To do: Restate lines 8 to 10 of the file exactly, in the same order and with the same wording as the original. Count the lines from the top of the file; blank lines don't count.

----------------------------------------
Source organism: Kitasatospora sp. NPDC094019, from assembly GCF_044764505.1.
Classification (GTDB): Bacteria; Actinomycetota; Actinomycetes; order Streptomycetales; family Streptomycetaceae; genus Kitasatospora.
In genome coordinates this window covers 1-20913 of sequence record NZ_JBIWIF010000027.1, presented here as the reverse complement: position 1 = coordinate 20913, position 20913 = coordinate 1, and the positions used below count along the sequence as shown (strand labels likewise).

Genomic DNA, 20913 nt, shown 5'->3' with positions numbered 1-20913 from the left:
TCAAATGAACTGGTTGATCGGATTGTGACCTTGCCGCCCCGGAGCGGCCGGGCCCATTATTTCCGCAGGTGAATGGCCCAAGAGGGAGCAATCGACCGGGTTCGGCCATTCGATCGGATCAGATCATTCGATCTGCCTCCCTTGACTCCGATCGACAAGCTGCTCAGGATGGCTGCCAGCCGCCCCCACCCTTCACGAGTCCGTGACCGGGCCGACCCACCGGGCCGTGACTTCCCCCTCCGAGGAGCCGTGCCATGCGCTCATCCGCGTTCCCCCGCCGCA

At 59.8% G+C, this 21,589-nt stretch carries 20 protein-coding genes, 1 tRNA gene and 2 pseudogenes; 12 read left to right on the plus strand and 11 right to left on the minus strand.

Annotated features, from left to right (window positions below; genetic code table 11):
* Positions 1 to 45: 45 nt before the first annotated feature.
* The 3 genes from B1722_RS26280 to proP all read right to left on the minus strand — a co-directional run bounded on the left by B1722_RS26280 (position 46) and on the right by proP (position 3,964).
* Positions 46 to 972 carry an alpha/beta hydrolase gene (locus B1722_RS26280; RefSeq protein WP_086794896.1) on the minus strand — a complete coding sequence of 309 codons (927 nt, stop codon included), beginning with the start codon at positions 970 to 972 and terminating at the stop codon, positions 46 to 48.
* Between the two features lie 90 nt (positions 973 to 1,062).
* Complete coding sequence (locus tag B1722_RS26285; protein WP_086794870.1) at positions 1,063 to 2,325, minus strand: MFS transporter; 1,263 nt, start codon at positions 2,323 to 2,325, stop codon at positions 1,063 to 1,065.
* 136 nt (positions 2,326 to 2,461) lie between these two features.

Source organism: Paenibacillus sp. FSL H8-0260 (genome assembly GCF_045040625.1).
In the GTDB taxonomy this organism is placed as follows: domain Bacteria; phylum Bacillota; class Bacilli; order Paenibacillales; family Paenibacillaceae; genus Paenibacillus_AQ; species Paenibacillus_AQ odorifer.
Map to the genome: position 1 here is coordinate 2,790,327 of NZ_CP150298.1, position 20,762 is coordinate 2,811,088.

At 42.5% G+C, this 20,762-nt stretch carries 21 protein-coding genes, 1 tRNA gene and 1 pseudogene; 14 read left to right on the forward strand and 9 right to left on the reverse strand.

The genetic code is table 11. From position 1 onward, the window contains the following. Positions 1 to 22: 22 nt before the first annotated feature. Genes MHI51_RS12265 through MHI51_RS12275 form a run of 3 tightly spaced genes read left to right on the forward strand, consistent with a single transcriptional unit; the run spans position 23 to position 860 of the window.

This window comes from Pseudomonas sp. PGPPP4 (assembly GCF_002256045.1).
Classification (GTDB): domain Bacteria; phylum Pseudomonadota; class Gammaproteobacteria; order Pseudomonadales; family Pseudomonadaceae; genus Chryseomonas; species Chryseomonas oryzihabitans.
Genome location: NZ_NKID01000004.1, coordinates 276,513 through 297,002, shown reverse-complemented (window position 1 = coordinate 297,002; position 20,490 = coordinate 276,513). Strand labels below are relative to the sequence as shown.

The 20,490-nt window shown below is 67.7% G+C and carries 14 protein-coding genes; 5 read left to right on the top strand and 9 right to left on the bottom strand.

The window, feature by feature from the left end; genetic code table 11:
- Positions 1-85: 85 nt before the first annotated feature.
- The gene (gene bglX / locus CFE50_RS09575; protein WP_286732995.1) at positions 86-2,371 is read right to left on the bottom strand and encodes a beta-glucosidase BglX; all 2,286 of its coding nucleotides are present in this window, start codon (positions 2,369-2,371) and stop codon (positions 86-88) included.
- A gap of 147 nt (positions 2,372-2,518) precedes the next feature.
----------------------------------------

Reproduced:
* Positions 1 to 45: 45 nt before the first annotated feature.
* The 3 genes from B1722_RS26280 to proP all read right to left on the minus strand — a co-directional run bounded on the left by B1722_RS26280 (position 46) and on the right by proP (position 3,964).
* Positions 46 to 972 carry an alpha/beta hydrolase gene (locus B1722_RS26280; RefSeq protein WP_086794896.1) on the minus strand — a complete coding sequence of 309 codons (927 nt, stop codon included), beginning with the start codon at positions 970 to 972 and terminating at the stop codon, positions 46 to 48.